In 2000, the Pew Research Center began studying American's internet access, which at the time hovered around the 50 percent mark. Six years later, the Oxford Dictionary added 'googling' as a verb, revealing just how pervasive internet research using the popular search engine had become. According to Pew's Internet usage surveys, 91 percent of online users leverage search engines - especially Google - to conduct research. Not surprisingly, Google is often used for conducting due diligence research, too. The question is, "When do you need to go beyond Google to achieve meaningful - and effective - due diligence?"
Right Size Your Due Diligence Process
Google does offer some immediate benefits for companies conducting due diligence. As a free resource with global coverage, Google is a natural, easy-to-access place to start your due-diligence and screening efforts. Using Google alone to carry out your due diligence has serious limitations as well. The Pew Research Center's study noted that:
41 percent of users cited that they frequently see conflicting information in search results and find it difficult to identify which information is correct
38 percent of users said the sheer quantity of results returned can be overwhelming
34 percent of users believed that search results overlook or miss critical information
And that's just based on surveys related to general search engine use. When it comes to conducting due-diligence research, the need to work efficiently is hampered by research that requires extra steps to vet findings or to sort out irrelevant results from crucial information. In addition, effective due diligence demands access to reliable sources of archival data, which is often behind paywalls, resulting in gaps in your research or a pay-as-you-go approach that quickly mounts up research costs. Finally, your due diligence efforts need to be auditable, but traditional search engines pose a challenge as sources change frequently and source data can be difficult to verify. The best approach? Assess the risk level for each entity or person to be researched and align your data sources commensurate with the risk.
Determining Which Due-Diligence Resources You Need
While regulatory bodies like the UK's Financial Conduct Authority (FCA) have indicated that googling an entity or person is a logical first step in the due-diligence process, the limitations of Google mean that secondary information resources are needed as well. This is especially true with the advent of "right to be forgotten" legislation. As the FCPA blog noted earlier this summer, the lower chamber of the Russian parliament passed a bill, similar to legislation upheld in 2014 by the EU's highest court, which allows individuals to request that search engine providers like Google remove references to websites that host inaccurate, irrelevant or outdated information about them. If using the open web was considered less reliable before, such legislation is akin to authorizing "amnesia." So, if you are going to limit your reliance on Google to only the lowest risk entity checks, then how do you determine the resources to supplement free search engines? The chart below provides a quick breakdown of the process.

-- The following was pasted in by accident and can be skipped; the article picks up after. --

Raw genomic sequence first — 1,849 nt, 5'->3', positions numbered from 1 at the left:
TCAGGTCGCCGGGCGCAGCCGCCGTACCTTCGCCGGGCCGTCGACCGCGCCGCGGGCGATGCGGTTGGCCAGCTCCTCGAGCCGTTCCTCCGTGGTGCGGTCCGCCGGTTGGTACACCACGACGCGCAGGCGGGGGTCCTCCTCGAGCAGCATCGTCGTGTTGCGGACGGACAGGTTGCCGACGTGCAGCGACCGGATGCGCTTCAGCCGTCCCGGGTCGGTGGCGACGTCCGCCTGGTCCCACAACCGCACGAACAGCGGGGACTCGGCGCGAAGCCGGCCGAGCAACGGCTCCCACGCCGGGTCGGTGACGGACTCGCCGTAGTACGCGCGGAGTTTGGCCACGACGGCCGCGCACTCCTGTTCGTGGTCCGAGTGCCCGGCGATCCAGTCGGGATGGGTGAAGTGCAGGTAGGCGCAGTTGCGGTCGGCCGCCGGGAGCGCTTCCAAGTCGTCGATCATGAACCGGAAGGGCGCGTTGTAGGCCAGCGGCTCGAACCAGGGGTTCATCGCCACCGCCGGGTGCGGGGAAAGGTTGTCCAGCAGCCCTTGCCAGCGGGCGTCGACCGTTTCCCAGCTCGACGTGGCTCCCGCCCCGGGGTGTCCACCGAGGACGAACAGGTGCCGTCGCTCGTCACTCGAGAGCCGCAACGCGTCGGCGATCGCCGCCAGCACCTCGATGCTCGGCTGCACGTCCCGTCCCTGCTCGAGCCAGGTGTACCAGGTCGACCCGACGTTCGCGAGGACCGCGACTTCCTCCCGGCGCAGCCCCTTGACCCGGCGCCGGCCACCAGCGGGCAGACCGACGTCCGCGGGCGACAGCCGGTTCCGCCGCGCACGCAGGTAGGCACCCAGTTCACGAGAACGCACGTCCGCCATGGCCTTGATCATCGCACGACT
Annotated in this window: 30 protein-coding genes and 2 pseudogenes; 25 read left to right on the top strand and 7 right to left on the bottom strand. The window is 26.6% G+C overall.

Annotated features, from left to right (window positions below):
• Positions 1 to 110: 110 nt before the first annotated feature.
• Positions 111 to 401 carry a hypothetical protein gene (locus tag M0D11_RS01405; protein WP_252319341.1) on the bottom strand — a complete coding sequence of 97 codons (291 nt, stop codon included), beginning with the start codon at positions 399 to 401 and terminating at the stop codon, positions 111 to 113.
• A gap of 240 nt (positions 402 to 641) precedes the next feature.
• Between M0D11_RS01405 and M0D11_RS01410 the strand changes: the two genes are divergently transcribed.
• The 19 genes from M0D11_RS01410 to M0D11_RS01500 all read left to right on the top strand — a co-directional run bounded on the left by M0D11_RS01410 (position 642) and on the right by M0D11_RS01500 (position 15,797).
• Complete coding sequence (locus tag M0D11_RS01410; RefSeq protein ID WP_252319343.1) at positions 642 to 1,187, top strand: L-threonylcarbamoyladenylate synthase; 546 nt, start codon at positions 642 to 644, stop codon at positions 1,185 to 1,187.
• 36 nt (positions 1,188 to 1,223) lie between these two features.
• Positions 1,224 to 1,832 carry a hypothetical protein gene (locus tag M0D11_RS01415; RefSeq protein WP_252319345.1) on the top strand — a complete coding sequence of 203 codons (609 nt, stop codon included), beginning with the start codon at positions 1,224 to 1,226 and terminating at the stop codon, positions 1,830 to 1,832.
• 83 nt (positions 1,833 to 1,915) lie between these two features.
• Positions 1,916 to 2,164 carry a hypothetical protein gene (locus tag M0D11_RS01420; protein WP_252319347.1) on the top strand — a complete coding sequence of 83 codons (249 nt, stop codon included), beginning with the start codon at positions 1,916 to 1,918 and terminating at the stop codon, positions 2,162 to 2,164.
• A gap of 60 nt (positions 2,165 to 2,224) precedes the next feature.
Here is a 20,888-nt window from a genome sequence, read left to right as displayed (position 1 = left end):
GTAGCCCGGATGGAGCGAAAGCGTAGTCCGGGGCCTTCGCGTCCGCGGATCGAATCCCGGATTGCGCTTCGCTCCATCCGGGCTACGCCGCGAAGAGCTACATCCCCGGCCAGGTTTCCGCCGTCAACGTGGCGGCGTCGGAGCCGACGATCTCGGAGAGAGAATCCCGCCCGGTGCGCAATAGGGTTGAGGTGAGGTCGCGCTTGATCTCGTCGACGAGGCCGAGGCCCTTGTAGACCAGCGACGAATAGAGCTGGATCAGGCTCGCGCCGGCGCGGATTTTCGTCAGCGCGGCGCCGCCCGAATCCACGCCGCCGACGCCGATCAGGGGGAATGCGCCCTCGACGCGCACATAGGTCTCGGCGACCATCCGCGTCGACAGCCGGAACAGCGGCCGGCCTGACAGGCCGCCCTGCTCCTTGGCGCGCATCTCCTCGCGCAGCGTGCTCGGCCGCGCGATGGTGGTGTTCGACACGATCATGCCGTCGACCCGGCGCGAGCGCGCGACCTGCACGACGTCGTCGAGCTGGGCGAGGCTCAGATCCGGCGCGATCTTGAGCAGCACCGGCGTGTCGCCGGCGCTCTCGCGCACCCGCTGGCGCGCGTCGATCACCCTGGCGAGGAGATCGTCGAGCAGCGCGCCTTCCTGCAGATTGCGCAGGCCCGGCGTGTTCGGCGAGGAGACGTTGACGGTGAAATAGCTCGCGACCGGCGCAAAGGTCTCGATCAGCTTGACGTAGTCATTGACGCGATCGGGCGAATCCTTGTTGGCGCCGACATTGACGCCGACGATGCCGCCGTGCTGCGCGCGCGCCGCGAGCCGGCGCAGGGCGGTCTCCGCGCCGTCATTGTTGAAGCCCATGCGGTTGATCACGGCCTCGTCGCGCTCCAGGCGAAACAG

At the risk assessment stage, you need to ask the following questions:
Do the third parties include individuals?
Are the third-party companies public or private?
Are the third parties based in the U.S. or overseas?
Are the third parties in developed or emerging markets?
Are the third parties in one country or multiple countries?
With every 'Yes' response, you need to consider raising the risk level. Then, consider your source options, beyond the open Web, including:
Individual subscription services - Such services proactively maintain their content, improving its reliability. Moreover, they enable you to purchase content as needed to meet specific requirements, such as country company data. Users may find the process frustrating and time-consuming because they not only must learn various interfaces and search in multiple places for information, but they must also spend time consolidating their findings into a single, standardized report.
Aggregated subscription services - Services that pull together all key data via a single service offer greater consistency and efficiency in due-diligence research. Before you make that decision, however, you need to thoroughly evaluate the content depth of each aggregator to determine whether the range of sources is comprehensive enough to suit the variety of risk levels, coverage regions and entity types you routinely examine. Global organizations should also consider the ability of the service to prove local language content and interfaces.
Outsourced risk advisors - Outsourcing due-diligence work offers an immediate benefit in that the research done for you. It certainly allows a more hands-on approach for conducting investigations in particularly high-risk markets, so it is an option that should be considered under certain circumstances. The costs can be substantial for even basic due-diligence research reports. Overall, the costs and time lag of using outside vendors may be prohibitive for high volumes of low-risk due diligence or for time-sensitive, high-risk due diligence.
One thing is certain. You need to look beyond the open Web for truly effective due-diligence research. By aligning a risk-based approach to third-party due diligence with the right technology and sources, you can conduct due diligence with greater confidence that you are mitigating risk now and into the future.